Chak De India (2007): Right before the climax, coach Kabir Khan (Shah Rukh Khan) gives the girls the much needed pep up talk about how they have
Shakti (1982): Ramesh Sippy's 'Shakti' paired the two biggest superstars of Bollywood-Dilip Kumar and Amitabh Bahchan as father and son. During the climax of the film, Police officer Dilip Kumar chases his outlawed son Amitabh Bachchan on the runway and eventually shoots him. The dramatic dialogues between an outlawed son dying in his father's arms makes this a poignant one in the film.
Pyaar Kiya To Darna Kya (1998): The scene introduced Salman Khan's character in the film. The actor emerges shirtless, playing a guitar and goes on to sing
Mother India (1957): In Mehboob Khan's 'Mother India' a righteous Radha (Nargis) shoots her younger son Birju (Sunil Dutt), a bandit who kidnaps a girl of his village on her wedding day. While fleeing with the girl, Birju is warned by Radha to let the girl go. When he diesnt relent, Radha shoots him and Birju eventually dies in his mother's arms.
Devdas (1955): Failed in love, Devdas (Dilip Kumar) takes to liquor after the marriage of Paro (Suchitra Sen). As a hopeless lover, Devdas drinks to reduce the pain of losing his lover Paro. Who can forget the popular dialogue, 'Kon Kambhakht Bardaasht Karne Ke Liye Peeta Hai'. Dilip Kumar beautifully brought the pain of unrequited love on screen.
Amar Prem (1971): Rajesh Khanna cajoles an emotional Sharmila Tagore to not cry after she is reminded that her reputation in the society is not deemed fit for her to interact with people from normal households.
Sadma (1983): Perhaps one of the most touching scenes of all time, 'Sadma's' last scene where a cured Sridevi cannot recognize Kamal Haasan, the man who took care of her during her days of illness, is bound to get a lump in the throat. Kamal's superlative performance makes this scene a must in this list.
Parinda (1989): In Vidhu Vinod Chopra's 'Parinda', just married couple Karan(Anil Kapoor) and Paro( Madhuri Dixit)are shot dead on their wedding night by rival gang headed by Anna Seth (Nana Patekar).
Vaastav (1999): After becoming a gangster, Raghu walks in to meet his family and shows off his wealth. Gifts his mother a saree and shows off the various gold chains around his neck and decalres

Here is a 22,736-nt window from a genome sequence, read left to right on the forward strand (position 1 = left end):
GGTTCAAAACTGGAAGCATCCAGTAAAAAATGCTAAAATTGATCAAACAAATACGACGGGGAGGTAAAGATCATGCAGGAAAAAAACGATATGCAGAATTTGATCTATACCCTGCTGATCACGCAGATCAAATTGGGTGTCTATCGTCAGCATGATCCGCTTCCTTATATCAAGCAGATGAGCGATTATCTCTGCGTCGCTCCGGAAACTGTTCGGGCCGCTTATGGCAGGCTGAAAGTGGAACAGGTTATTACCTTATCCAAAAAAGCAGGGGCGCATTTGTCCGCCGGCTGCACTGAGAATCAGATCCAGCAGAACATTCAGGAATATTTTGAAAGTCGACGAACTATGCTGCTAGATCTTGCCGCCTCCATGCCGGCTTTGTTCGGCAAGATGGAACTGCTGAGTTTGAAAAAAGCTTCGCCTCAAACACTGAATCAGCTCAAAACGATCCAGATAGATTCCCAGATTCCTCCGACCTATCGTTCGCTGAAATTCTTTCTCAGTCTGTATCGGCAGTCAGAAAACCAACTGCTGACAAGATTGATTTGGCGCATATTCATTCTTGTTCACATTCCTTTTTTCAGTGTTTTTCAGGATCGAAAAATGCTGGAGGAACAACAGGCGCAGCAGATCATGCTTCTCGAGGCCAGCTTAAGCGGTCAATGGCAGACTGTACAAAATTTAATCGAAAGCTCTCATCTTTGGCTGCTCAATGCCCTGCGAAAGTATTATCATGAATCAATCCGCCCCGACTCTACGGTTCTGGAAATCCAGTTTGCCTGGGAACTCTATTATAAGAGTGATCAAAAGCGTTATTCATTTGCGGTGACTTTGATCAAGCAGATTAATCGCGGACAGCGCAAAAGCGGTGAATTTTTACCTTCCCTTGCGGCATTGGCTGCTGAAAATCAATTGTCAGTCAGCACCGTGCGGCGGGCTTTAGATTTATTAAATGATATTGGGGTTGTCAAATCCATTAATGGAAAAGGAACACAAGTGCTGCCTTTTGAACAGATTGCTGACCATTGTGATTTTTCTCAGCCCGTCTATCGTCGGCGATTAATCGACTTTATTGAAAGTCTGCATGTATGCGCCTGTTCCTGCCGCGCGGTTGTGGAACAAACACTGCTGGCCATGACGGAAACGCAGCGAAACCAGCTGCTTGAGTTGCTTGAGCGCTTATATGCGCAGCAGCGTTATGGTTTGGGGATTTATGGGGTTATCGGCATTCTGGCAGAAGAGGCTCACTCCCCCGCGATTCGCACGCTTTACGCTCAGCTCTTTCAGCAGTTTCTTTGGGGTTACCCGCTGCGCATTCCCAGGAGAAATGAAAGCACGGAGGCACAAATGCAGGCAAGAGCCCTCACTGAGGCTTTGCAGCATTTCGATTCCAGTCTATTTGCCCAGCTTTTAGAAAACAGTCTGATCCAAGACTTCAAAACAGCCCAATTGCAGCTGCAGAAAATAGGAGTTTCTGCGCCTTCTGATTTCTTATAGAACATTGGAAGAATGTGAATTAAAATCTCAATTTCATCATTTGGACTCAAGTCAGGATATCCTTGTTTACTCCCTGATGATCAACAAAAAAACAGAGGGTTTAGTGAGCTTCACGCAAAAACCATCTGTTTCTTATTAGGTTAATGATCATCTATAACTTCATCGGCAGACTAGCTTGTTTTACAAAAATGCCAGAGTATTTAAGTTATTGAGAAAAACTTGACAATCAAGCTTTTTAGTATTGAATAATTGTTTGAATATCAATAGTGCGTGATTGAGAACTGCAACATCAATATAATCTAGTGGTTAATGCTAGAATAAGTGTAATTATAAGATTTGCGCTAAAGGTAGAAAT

Swades (2004): NRI Mohan Bhargava gets a reality check on a train journey when he spots a little boy selling water for 25 paise. Poverty in the country highlighted brilliantly in the film.
Dil Chahta Hai (2001): One of the most poignant moment from this Farhan Akhtar film has the three friends looking out at the sea while Sid (Akshaye Khanna) reminds them that their lives are like the ship that will fade out of their vision in some time. He reminds them that in the coming years, life might change so much that they won't remain friends.
Amar Akbar Anthony (1977): Manomohan Desai's cult classic film had some hilarious moments. A complete entertainer, the film brought the comic element in actors like Rishi Kapoor, Shabana Azmi and Amitabh Bachchan. Our favourite scene is where Amitabh after getting beaten up by goons, puts ointment and bandage on his reflection in a drunk state. Hilarious scene, it brings a smile on one's face every single time one watches it.
Zanjeer (1973): Sher Khan (Pran) pulls up a chair to sit in the police station which is kicked by Inspector Vijay(Amitabh Bachchan). Vijay tells him that till the time he is not asked to sit, he is not supposed to sit. Powerful scene by two extremely powerful actors.
Baazigar (1993): Possibly one of the most chilling scenes of the 1990s era, Shah Rukh Khan's character (Ajay) throws his gilrfriend Seema (Shilpa Shetty) from a high rise building minutes before the couple are to get married.
:Lagaan (2001): The film which went to the Oscars, Aamir Khan's unique film on a bunch of villagers taking on a team of Britishers in a game of cricket in the pre independent India is a memorable one. The scene where a group of villagers go to meet their zamindar in an attempt to get their tax exempted and instead get challenged by the commanding officer to a game of cricket. Bhuvan (Aamir Khan) takes up the challenge as the officer puts a condition that if they are able to win, their tax will be exempted.
Bobby (1972): Raj Kapoor wasn't called showman without any reason. The way he introduced Rishi Kapoor and Dimple Kapadia in 'Bobby' was mesmerising. Raj Kapoor's strength lied in his ability of turning ordinary daily life situations into cinematic wonders. Both the lead actors meet each other formally for the first time but it was the audience whose heart was pounding faster than them.
Qayamat Se Qayamat Tak (1988): Director Mansoor Khan's 'QSQT' featured two lovers Raj (Aamir) and Rashmi (Juhi), who were looking down the barrels because of the traditional rivalry between two powerful families. Raj went for a completely unexpected end after realising that he doesn't want to spend the rest of his life without Rashmi. It was tough for the spectators to accept such a climax but both the protagonists finished their jobs with aplomb.